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FanDuel calls on Florida fans to support fantasy sports

in Statewide/Top Headlines by

FanDuel, the national fantasy sports website, has sent a “call to action” email to its Florida users, asking them to contact lawmakers in support of their hobby.

“With the Big Game just around the corner, we have an important message to share with every Florida fantasy sports player,” the email says.

“A new bill has been introduced that would update Florida’s laws to recognize what we all know to be true—that fantasy sports are games of skill and should be kept legal for all eligible Floridians to enjoy,” it says.

A Senate committee on Wednesday is set to discuss a major gambling overhaul bill (SB 8) that, among other things, would expressly legalize fantasy sports play.

“The fact is that current laws have not kept pace with technology,” the FanDuel email says. “Unless legislators are willing to deny millions of Floridians the right to play America’s newest national pastime, they must act quickly to update the law by passing legislation that protects your right to play.”

A 2006 federal law banned online gambling but specifically exempted fantasy sports.

In Florida, however, a 1991 opinion by then-Attorney General Bob Butterworth says “operation of a fantasy sports league” violates state gambling law. Such opinions don’t have the force of law, but can be used to persuade judges.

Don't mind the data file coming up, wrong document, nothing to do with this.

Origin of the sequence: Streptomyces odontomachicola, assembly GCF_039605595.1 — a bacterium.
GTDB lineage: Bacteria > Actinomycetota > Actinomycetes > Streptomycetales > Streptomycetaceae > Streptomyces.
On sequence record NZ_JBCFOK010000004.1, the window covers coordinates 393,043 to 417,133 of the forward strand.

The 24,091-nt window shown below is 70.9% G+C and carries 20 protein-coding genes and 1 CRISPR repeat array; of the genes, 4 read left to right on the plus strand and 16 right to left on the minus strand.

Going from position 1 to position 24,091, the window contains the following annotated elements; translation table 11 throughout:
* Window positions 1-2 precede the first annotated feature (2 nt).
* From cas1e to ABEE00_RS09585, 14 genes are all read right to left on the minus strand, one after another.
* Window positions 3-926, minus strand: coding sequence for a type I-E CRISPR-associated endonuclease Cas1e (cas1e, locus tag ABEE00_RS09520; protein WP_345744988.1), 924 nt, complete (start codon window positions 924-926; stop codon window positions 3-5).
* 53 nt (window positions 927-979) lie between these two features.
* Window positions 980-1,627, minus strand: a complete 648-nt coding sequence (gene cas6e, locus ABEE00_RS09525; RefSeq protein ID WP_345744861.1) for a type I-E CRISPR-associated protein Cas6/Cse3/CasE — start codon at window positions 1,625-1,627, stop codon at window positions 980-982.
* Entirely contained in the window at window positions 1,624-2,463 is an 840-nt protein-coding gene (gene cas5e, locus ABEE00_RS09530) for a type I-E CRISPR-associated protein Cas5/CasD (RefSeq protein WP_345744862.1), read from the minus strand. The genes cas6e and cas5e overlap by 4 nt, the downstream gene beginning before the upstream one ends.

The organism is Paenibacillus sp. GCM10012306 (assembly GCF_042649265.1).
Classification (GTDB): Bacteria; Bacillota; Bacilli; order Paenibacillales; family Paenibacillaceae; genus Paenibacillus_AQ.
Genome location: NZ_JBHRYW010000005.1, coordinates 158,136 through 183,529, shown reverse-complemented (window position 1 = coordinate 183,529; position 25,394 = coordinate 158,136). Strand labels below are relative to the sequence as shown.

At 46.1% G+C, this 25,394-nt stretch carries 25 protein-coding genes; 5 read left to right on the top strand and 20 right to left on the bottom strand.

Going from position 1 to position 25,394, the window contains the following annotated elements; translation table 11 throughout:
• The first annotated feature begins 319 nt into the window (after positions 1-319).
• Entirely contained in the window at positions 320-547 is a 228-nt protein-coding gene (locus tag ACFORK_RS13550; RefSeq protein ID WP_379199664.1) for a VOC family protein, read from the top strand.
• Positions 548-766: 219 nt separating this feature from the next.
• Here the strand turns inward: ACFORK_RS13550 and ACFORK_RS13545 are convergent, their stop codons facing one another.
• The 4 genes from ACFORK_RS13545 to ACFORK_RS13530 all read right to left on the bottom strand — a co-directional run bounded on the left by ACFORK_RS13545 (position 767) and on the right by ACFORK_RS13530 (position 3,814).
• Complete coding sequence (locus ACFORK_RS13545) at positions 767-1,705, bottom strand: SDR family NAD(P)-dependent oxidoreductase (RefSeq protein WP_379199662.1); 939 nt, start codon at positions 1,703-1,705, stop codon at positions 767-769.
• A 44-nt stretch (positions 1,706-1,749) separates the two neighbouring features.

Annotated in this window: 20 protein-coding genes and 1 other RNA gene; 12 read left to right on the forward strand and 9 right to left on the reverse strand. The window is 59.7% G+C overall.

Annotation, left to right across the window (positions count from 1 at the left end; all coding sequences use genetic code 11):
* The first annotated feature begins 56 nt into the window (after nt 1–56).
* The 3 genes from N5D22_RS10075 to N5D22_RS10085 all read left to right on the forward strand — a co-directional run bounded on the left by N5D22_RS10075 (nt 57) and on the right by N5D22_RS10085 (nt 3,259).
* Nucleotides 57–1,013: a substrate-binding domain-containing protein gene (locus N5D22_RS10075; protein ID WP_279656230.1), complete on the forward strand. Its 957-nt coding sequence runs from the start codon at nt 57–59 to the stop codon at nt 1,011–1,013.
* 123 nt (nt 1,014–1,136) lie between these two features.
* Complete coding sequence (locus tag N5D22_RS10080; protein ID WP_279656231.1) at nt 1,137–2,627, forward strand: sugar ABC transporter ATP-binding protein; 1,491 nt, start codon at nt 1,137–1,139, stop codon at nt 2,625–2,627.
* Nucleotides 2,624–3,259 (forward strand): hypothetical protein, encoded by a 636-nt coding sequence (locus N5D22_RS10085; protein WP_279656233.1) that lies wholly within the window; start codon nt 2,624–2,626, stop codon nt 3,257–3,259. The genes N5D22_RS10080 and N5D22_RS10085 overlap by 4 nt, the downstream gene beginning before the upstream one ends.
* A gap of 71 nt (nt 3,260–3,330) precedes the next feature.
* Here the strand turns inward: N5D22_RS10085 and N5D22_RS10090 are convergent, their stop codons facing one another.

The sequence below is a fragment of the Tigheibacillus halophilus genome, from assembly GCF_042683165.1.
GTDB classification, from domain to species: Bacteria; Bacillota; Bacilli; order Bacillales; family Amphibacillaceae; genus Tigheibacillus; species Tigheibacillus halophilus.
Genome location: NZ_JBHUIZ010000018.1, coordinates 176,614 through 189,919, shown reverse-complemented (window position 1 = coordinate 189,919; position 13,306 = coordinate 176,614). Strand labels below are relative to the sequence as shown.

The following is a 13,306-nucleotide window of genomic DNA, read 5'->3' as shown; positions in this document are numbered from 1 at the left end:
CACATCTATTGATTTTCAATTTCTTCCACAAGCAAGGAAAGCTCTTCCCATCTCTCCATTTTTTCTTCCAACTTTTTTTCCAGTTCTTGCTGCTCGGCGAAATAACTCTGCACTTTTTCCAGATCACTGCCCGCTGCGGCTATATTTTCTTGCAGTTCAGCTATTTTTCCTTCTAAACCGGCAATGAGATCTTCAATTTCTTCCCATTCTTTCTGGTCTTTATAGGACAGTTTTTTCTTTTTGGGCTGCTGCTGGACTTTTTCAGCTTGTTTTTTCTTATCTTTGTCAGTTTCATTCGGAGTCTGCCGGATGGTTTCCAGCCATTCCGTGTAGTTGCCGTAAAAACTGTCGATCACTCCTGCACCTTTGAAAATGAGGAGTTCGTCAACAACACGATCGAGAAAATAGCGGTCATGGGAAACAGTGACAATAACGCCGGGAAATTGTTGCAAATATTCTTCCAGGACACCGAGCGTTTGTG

The FanDuel email includes a link to a site where users can send a message to their state legislators to urge them to vote for this year’s bill.

Florida struggled with fantasy sports last legislative session, ultimately letting die a measure that would have explicitly legalized online fantasy play.

FanDuel and its rival, DraftKings, agreed late last year to merge amid increasing regulatory scrutiny. The merger requires federal approval.

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Before joining Florida Politics, journalist and attorney James Rosica was state government reporter for The Tampa Tribune. He attended journalism school in Washington, D.C., working at dailies and weekly papers in Philadelphia after graduation. Rosica joined the Tallahassee Democrat in 1997, later moving to the courts beat, where he reported on the 2000 presidential recount. In 2005, Rosica left journalism to attend law school in Philadelphia, afterwards working part time for a public-interest law firm. Returning to writing, he covered three legislative sessions in Tallahassee for The Associated Press, before joining the Tribune’s re-opened Tallahassee bureau in 2013. He can be reached at jim@floridapolitics.com.

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